Temple Beth Abraham Gets a Biblical Garden

Richard Applebaum donates his time and materials to create an Old Testament garden at an Oakland temple with curated notes on the plants’ biblical significance.


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Gardener extraordinaire Richard Applebaum, here at his Castro Valley residence, is building a biblical garden at Oakland’s Temple Beth Abraham.

Photo by Pat Mazzera

Richard Applebaum reckons that he has probably created “tens of thousands” of gardens, although there is no way of knowing for sure.

The 68-year-old owner of East Bay Landscaping has been around since 1969. He has planted gardens for major commercial developments including CitiBank and Bank of the West, while also working on individual projects at historic homes in Piedmont and an ancient garden he’s designing in Oakland’s Oakmore district.

He loves pretty much every garden he creates. But one that he’s designing right now just might be his favorite: A biblical garden. Designed to grace an outdoor courtyard at Temple Beth Abraham in Oakland, it will have 50 or 60 species culled from the pages of the Old Testament. Applebaum belongs to the temple, which is along the MacArthur frontage road off Interstate 580. He hopes to finish the garden sometime this year.

Applebaum’s plant world hookups give him access to citrus, fig, myrtle, papyrus, hyssop, English lavender, lupine, saffron, pomegranate, grape vines, and more. And when he’s done, he plans to label each variety with its name and reference in the Bible to educate the community about their historic past. And he’s donating all his labor and materials for the project.

“Richard is just about giving, and giving of himself,” said the synagogue’s Rabbi Mark Bloom. “And we’re just so excited about the garden.”

As for Applebaum, he is characteristically humble about the research and effort it’s taking to pull off such a feat au gratis. “I’m just doing the work I love to do,” he said. “I keep planting. And I hope to keep getting better. My best work has yet to be born.”

Applebaum was born into a family of planters. He loves to point out his mother’s name was Rose. As a teen he began hand-mowing Southern California lawns for $1.50 a yard. He noticed that when he didn’t catch the clippings in a bag but took the time to cut the lawn twice, finely chopping the grass and sending it back to the ground, the lawns grew much healthier. That back-to-the-earth idea has stuck with him ever since, and Applebaum’s organic method of gardening, including his “grasscycling” theory, can be spotted on several Stopwaste.org brochures dating back a decade or so.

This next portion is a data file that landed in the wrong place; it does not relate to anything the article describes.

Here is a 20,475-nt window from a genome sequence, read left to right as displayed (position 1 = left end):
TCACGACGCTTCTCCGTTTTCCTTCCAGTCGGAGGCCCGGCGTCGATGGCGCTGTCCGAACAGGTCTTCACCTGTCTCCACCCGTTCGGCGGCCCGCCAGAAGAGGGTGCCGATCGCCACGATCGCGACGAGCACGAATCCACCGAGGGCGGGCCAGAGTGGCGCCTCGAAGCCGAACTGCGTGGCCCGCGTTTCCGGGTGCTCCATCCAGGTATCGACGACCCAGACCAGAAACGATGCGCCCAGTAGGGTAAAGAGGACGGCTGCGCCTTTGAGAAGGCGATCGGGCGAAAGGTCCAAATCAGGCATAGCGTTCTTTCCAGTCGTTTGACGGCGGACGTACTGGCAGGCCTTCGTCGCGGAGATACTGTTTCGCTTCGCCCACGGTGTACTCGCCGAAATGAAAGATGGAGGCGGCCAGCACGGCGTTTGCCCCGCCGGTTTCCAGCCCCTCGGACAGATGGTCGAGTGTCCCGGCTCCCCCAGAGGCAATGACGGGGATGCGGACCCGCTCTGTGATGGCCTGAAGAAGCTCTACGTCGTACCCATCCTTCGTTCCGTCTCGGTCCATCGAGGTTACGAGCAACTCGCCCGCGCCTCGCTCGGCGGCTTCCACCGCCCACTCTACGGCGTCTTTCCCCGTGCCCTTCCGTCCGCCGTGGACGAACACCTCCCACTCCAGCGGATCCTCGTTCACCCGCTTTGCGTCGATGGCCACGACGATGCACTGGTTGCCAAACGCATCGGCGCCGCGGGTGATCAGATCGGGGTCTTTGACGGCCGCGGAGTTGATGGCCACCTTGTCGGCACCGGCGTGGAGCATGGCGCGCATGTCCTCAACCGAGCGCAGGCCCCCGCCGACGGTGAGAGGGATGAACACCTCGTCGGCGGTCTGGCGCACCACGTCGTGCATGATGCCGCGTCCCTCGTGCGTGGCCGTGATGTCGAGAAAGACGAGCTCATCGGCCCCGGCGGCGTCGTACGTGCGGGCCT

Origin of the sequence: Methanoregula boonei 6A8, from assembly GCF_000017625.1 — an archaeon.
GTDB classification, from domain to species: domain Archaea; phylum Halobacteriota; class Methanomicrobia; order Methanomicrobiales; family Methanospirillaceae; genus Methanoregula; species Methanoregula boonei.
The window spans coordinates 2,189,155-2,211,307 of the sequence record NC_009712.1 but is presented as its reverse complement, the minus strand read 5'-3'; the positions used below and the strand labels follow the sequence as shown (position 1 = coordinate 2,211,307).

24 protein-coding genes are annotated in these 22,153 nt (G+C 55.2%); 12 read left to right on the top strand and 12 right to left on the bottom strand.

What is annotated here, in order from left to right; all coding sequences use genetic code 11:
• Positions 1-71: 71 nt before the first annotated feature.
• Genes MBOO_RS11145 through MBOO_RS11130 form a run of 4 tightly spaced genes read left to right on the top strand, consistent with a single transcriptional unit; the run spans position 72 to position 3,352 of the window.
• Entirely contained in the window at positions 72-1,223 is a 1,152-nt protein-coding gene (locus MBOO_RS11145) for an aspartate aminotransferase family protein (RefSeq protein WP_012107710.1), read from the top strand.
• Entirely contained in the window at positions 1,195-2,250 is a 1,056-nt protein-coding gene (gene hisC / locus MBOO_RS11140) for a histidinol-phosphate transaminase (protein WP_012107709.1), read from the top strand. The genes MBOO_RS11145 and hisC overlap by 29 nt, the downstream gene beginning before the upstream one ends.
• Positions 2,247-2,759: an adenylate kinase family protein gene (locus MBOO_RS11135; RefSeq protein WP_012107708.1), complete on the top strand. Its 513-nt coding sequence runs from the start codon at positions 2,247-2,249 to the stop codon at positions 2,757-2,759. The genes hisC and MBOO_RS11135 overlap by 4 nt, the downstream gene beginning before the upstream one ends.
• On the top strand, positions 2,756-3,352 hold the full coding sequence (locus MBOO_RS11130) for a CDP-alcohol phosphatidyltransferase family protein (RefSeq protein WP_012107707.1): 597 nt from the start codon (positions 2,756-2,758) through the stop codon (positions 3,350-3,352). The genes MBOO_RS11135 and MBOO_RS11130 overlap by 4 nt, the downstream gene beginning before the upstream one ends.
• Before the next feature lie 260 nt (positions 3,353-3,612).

Until last year, Applebaum was cutting the lawn on his Castro Valley property with an old-fashioned push mower, until he ripped out his lawn by hand and replaced it with a drought-friendly landscape.

Applebaum graduated in the 1960s from UC Berkeley with an undergraduate degree in landscape architecture, with special focus paid to plant pathology and forestry. His bachelor’s also includes degrees in Spanish and chemistry. He holds a master’s in traffic engineering.

His company is headquartered in Union City and employs 90 people throughout the state. His staff members not only design gardens, but also are called on to install drainage systems; find out why trees get sick; and maintain properties, such as figuring out how to shore up a sinking apartment building in Berkeley.

On the weekends, Applebaum gives tours on the Cal campus, where there are dozens of ancient trees, some planted by foreign professors who came to teach at Berkeley.

“Plants are just so important in our lives,” Applebaum said. “Our world is made of plants that nourish animals and contribute to oxygen. What we wear comes from wool, leather, and cotton, all of which need plants. Everything in this world is based in plants. We need each other.”

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